FILE - People point to a map on a wall in Mount Kumgang resort in Kumgang, Sept. 1, 2011.
FILE - People point to a map on a wall in Mount Kumgang resort in Kumgang, Sept. 1, 2011.

SEOUL - South Korea's Unification Minister met with local investors in the tourism industry Wednesday to discuss compensation for years of suspended travel to North Korea's Mount Kumgang. Cash-strapped Pyongyang pushed for reopening the tours but Seoul says it first wants safety guarantees. 

South Korea's Unification Minister Ryoo Kihl-jae r
FILE - South Korea's Unification Minister Ryoo Kihl-jae releases a government statement during a news conference at the Unification Ministry in Seoul.

?Unification Minister Ryoo Kihl-jae met Wednesday with some of the 40 South Korean companies invested in North Korea's Mount Kumgang tourist region.

In 2008, tours to the area were suspended after a middle-aged South Korean woman wandered into a military controlled beach area and was shot dead. Pyongyang claims the tourist ignored instructions from soldiers and ran. It refused to allow a South Korean investigation.

South Korea's Association of Kumgang Tour Investors said the shutdown has cost companies an estimated $750 million in lost sales.

According to Chung Kwan-soo, the president of Noblesse Tour company, the ban forced the company to lay off workers.

?He said it is not just their company but about 120 tourism and bus companies that closed down and reduced their labor force.  In South Korea, he says, at least 30,000 people including employees and their families maintained a living from Mount Kumgang tourism.  He says they are having a difficult time since they lost their jobs.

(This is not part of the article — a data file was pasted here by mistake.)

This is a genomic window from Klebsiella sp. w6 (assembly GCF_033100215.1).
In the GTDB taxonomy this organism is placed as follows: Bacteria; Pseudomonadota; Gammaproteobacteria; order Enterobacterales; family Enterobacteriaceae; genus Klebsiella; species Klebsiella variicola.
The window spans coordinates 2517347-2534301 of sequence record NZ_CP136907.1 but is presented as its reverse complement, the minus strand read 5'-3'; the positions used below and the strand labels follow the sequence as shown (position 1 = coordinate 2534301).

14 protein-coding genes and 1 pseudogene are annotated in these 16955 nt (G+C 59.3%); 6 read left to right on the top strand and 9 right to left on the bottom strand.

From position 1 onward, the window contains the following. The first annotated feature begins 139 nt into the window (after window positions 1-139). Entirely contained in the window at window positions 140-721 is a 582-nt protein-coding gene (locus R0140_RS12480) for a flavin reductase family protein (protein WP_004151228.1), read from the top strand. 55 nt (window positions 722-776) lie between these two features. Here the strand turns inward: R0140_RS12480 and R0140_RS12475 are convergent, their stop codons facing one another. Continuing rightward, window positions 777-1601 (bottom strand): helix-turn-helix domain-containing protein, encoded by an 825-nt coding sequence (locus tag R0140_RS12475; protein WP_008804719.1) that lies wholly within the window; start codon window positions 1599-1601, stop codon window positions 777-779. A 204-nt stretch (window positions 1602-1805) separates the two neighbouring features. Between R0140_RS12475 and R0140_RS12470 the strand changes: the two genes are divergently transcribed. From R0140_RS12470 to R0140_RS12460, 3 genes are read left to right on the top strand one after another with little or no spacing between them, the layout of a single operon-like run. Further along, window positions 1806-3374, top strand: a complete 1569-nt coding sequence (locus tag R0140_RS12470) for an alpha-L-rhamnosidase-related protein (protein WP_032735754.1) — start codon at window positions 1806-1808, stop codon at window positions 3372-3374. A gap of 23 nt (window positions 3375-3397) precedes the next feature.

Unification Minister Ryoo would not say what the government is prepared to offer the investors.  But, speaking Tuesday at the Seoul Foreign Correspondents Club, he expressed his sympathy and support and said North Korea is to blame for the loss of tourism.

He said tourism has stopped for five years and there is a cause of the stoppage and North Korea has the responsibility to take.  He said the project can be resumed when the cause and responsibility of North Korea is clearly found and when a measure is provided for taking responsibility.

The mountain resort area is a special administrative region opened in 1998 with support by South Korea's Hyundai Asan corporation. The company invested hundreds of millions of dollars in developing the region, and says the closure has cost it more than $600 million. For now it is not seeking any compensation from the government.

Mount Kumgang's natural beauty made it a popular destination for South Koreans. Some two million tourists visited while it was open.

Pyongyang has been urging a speedy resumption of the tours, a source of much needed foreign currency. But South Korea wants a safety guarantee for visitors. North Korea also took over hundreds of millions of dollars worth of South Korean assets in the resort area that Seoul wants returned.

Tourism company president Chung said both sides are to blame.

He said the calculation of each side is different so it perpetuates the situation of slow progress. He said the problem occurs as neither side concedes and says there is no end in sight when both sides quibble over the problems of the past.

In an effort to address the stalemate, South Korea agreed in February to allow new investment in Mount Kumgang.

The two Koreas were also to hold talks on resuming tourism in early October.

The progress came after an agreement to reopen their joint factory zone in Kaesong and resume reunions of families separated since the 1950s Korean War.

But while the Kaesong Industrial Zone has slowly restarted operations, North Korea abruptly postponed the family reunions and Mount Kumgang talks.

Pyongyang claimed Seoul was being hostile and taking all the credit for improved relations.

VOA Seoul Bureau producer Youmi Kim contributed to this report.